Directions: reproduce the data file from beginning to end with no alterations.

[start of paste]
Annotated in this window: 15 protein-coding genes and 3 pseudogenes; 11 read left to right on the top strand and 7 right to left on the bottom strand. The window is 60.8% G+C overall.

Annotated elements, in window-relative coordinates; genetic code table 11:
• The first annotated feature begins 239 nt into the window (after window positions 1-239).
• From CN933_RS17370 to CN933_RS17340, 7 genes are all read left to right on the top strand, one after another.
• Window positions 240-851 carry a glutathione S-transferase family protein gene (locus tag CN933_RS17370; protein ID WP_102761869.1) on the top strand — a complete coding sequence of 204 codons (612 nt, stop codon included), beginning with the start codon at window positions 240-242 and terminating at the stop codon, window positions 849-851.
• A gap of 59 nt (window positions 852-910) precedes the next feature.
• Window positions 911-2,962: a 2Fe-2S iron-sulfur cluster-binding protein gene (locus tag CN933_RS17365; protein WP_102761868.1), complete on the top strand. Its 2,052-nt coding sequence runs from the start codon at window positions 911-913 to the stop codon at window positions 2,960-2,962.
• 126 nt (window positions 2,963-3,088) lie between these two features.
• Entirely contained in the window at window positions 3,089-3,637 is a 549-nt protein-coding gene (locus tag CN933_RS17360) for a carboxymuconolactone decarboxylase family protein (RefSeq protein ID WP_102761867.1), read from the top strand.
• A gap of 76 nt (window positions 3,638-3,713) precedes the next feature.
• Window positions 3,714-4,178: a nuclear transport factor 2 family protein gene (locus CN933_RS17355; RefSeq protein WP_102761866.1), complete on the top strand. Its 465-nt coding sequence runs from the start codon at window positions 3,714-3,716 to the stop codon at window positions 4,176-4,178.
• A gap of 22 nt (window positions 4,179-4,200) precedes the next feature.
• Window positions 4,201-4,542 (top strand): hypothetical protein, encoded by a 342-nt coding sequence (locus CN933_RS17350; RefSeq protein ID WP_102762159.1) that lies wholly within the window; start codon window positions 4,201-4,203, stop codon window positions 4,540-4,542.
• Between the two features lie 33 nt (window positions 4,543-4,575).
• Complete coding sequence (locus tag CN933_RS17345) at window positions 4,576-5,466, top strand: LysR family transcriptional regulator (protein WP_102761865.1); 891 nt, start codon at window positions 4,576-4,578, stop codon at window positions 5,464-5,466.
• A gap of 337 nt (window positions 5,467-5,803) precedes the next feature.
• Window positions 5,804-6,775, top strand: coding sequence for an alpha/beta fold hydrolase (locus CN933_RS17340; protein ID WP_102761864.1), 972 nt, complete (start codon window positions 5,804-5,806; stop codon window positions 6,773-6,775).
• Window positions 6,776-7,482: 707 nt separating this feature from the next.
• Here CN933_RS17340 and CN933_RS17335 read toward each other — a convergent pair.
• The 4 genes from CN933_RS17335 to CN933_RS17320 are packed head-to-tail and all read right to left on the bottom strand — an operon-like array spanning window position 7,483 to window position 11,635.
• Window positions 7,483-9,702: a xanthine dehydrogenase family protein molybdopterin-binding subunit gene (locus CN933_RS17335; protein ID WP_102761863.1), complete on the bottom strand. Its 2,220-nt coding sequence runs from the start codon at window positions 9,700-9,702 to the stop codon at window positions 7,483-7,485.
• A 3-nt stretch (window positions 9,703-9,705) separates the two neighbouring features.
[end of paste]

Annotated in this window: 15 protein-coding genes and 3 pseudogenes; 11 read left to right on the top strand and 7 right to left on the bottom strand. The window is 60.8% G+C overall.

Annotated elements, in window-relative coordinates; genetic code table 11:
• The first annotated feature begins 239 nt into the window (after window positions 1-239).
• From CN933_RS17370 to CN933_RS17340, 7 genes are all read left to right on the top strand, one after another.
• Window positions 240-851 carry a glutathione S-transferase family protein gene (locus tag CN933_RS17370; protein ID WP_102761869.1) on the top strand — a complete coding sequence of 204 codons (612 nt, stop codon included), beginning with the start codon at window positions 240-242 and terminating at the stop codon, window positions 849-851.
• A gap of 59 nt (window positions 852-910) precedes the next feature.
• Window positions 911-2,962: a 2Fe-2S iron-sulfur cluster-binding protein gene (locus tag CN933_RS17365; protein WP_102761868.1), complete on the top strand. Its 2,052-nt coding sequence runs from the start codon at window positions 911-913 to the stop codon at window positions 2,960-2,962.
• 126 nt (window positions 2,963-3,088) lie between these two features.
• Entirely contained in the window at window positions 3,089-3,637 is a 549-nt protein-coding gene (locus tag CN933_RS17360) for a carboxymuconolactone decarboxylase family protein (RefSeq protein ID WP_102761867.1), read from the top strand.
• A gap of 76 nt (window positions 3,638-3,713) precedes the next feature.
• Window positions 3,714-4,178: a nuclear transport factor 2 family protein gene (locus CN933_RS17355; RefSeq protein WP_102761866.1), complete on the top strand. Its 465-nt coding sequence runs from the start codon at window positions 3,714-3,716 to the stop codon at window positions 4,176-4,178.
• A gap of 22 nt (window positions 4,179-4,200) precedes the next feature.
• Window positions 4,201-4,542 (top strand): hypothetical protein, encoded by a 342-nt coding sequence (locus CN933_RS17350; RefSeq protein ID WP_102762159.1) that lies wholly within the window; start codon window positions 4,201-4,203, stop codon window positions 4,540-4,542.
• Between the two features lie 33 nt (window positions 4,543-4,575).
• Complete coding sequence (locus tag CN933_RS17345) at window positions 4,576-5,466, top strand: LysR family transcriptional regulator (protein WP_102761865.1); 891 nt, start codon at window positions 4,576-4,578, stop codon at window positions 5,464-5,466.
• A gap of 337 nt (window positions 5,467-5,803) precedes the next feature.
• Window positions 5,804-6,775, top strand: coding sequence for an alpha/beta fold hydrolase (locus CN933_RS17340; protein ID WP_102761864.1), 972 nt, complete (start codon window positions 5,804-5,806; stop codon window positions 6,773-6,775).
• Window positions 6,776-7,482: 707 nt separating this feature from the next.
• Here CN933_RS17340 and CN933_RS17335 read toward each other — a convergent pair.
• The 4 genes from CN933_RS17335 to CN933_RS17320 are packed head-to-tail and all read right to left on the bottom strand — an operon-like array spanning window position 7,483 to window position 11,635.
• Window positions 7,483-9,702: a xanthine dehydrogenase family protein molybdopterin-binding subunit gene (locus CN933_RS17335; protein ID WP_102761863.1), complete on the bottom strand. Its 2,220-nt coding sequence runs from the start codon at window positions 9,700-9,702 to the stop codon at window positions 7,483-7,485.
• A 3-nt stretch (window positions 9,703-9,705) separates the two neighbouring features.